When "The Flintstones" aired to the public in September of 1960, Winston was the show's primary sponsor, ushering in the death of innocence. In 1963, however, Winston pulled out of sponsorship with the birth of Pebbles Flintstone, citing that Winston's presence was contradicting the family-friendly spirit of the series.
Just five years after Winston's departure, The Flintstone family finally came to its senses and began to promote the knowledge of the American Cancer Society. Either that or this is hyp-rock-ricy at its finest.
3. Cap'n Crunch's Backstory Is More Complex Than A "Game of Thrones" Novel
No cereal mascot on the planet could ever hope to compete with the detailed lore and complicated universe of decorated naval officer Cap'n Crunch. The legend of Cap'n Crunch dramatically surpasses the previously low standard of backstories to Saturday morning food-based heroes with a layer of complexity George R.R. Martin isn't even capable of.
Taken from the official website as well as commercials and official social media posts, Crunch Island , located in the Sea of Milk--a magical place with talking trees, crazy creatures and a whole mountain (Mt. Crunchmore) made out of Cap’n Crunch cereal--is the birthplace of Cap'n Horatio Magellan Crunch.
Destined to reign over all as the savior of the Sea of Milk, Cap'n Horatio Magellan Crunch--that is not a joke, that's really his name--discovered his life's purpose at an early age when the villainous Soggies attacked, trying desperately to steal the Cap'n's cereal. As Cap'n Crunch grew older, the rivalry of Horatio and The Soggies only grew increasingly hostile, culminating in frequent battles over possession of the cereal.
As the battles continued, Cap'n recruited a first mate named Sea Dog and fellow shipmate children Alfie, Carlyle, Dave, and Brumhilde to man his ship the S.S. Guppy and join in the fight to rid the sea of the dastardly Soggies once and for all.
Realizing the inevitable loss that would come with the Cap'n's new garrison of troops, The Snoggies enlisted the help of the less-than-hygienic Jean LaFoote to further the fight in a epic battle that still marches on to this very day.
And if all of that weren't enough, a PC game titled "Cap'n Crunch's Crunchling Adventures" furthers the cannon by depicting Cap'n Crunch's personal life as an animal behaviorist, training a pet-like species known as Crunchlings to stop the dreaded Crunchium Thief from wreaking havoc in Crunchium City, a trading post for the Sea of Milk.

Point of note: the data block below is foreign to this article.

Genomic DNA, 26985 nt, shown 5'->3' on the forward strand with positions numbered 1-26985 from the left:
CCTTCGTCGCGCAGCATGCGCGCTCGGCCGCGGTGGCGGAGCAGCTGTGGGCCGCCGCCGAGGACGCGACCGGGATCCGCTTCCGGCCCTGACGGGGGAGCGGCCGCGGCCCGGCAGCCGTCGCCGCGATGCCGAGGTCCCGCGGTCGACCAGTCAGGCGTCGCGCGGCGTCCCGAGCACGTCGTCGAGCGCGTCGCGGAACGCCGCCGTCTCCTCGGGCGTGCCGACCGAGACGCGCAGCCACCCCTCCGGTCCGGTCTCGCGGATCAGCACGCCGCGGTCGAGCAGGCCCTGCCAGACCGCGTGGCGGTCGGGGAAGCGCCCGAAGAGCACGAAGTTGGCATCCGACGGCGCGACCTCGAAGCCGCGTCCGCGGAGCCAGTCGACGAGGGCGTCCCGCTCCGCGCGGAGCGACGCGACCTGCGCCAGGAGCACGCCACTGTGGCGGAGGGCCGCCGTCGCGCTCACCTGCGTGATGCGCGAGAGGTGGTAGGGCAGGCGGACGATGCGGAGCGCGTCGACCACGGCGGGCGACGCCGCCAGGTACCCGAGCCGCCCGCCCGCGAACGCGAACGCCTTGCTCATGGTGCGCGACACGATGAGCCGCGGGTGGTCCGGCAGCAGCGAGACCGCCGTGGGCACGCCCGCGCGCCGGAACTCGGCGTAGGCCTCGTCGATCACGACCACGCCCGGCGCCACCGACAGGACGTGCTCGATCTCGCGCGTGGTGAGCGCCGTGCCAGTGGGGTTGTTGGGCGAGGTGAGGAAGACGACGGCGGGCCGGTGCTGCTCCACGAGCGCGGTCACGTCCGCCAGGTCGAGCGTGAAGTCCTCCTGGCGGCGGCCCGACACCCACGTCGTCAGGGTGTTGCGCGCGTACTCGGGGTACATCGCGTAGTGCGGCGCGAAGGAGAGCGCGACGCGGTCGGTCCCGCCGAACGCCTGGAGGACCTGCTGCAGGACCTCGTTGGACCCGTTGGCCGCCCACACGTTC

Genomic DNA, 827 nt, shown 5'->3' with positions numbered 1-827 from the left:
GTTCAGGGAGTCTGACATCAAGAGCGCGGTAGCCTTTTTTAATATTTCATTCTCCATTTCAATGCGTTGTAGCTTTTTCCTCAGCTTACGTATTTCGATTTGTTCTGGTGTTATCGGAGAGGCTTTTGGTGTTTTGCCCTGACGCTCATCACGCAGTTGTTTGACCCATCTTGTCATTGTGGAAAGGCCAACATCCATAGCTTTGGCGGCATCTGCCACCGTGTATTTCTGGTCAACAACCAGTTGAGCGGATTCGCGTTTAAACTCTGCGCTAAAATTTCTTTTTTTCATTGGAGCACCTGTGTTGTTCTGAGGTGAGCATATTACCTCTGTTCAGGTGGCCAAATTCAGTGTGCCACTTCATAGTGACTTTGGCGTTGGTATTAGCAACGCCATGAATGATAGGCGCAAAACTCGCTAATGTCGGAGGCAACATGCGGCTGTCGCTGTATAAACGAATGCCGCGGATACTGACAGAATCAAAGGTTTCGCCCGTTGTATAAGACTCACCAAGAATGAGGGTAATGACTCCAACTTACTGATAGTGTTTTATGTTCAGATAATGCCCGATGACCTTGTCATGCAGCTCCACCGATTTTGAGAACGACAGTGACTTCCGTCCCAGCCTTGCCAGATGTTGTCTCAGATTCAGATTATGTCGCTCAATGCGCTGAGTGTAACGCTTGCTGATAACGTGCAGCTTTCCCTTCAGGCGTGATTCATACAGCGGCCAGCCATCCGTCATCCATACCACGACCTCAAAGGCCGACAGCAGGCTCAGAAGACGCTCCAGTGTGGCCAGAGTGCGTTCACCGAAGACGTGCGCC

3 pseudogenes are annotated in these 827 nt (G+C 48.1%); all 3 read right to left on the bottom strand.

The amount of information dedicated to the world of Cap'n Crunch is so overwhelming, it doesn't take too long to search the web for Cap'n Crunch fan fiction. Please don't search for it--you don't need to see Crunchling genitalia--but it is out there for the most sadistic to endure.
4. A Toy In Cap'n Crunch Boxes Led To Prison-Sentencing Fraud
Oh no, we're not done with Cap'n Crunch just yet. Ignoring how detailed his backstory is, Cap'n Crunch is also notable for his involvement in the imprisonment of John Draper.
But let's back up a bit.
Born in 1943, John Draper was born with a very high intelligence. After consistently outshining his own peers as well as those much older, Draper realized at a very young age his intelligence was unparalleled, resulting in his own personal emotional anguish. Due to his depression, Draper joined the Air Force in 1964 to escape the pain of the life he once knew. While stationed in Alaska, Draper helped his fellow servicemen make free phone calls home by devising access to a local telephone switchboard. This confidence in his ability to tap the system turned Draper into becoming a phone phreak--someone who breaks into the telephone network illegally, typically to make free long-distance phone calls or to tap phone lines.
What does this have to do with Cap'n Crunch?
Cap'n Crunch carries with him a bosun whistle on his person at all times. Its appearances are rare, but it can be seen or heard in various advertisements or promotional images. One of those instances can be found when the Cap'n goes full on Kool-Aid man by busting through the wall to save two children from a definitely possessed babysitter.
Hear that whistle? That same whistle was used as a toy prize in the bottom of Cap'n Crunch cereal boxes. Draper received that toy whistle and discovered it was capable of omitting a perfect 2600-cycle tone, the exact tone needed to make the phone operator place or receive free calls. When Draper was transferred to England with his Air Force unit, he used the whistle to receive calls from his friends, free of charge.
In 1972, Draper was caught and sentenced to five years imprisonment on the basis of communication fraud. The device was discontinued years later as "can allow one to commit toll fraud" could be construed as a negative factor to the public. Thank goodness it was only five years in prison, though. Some Cap'n Crunch fan fiction out there speaks quite harshly to the penal system of Crunch Island. It seems that the Cap'n's love of the lethal injection is as strong as his love for his cereal.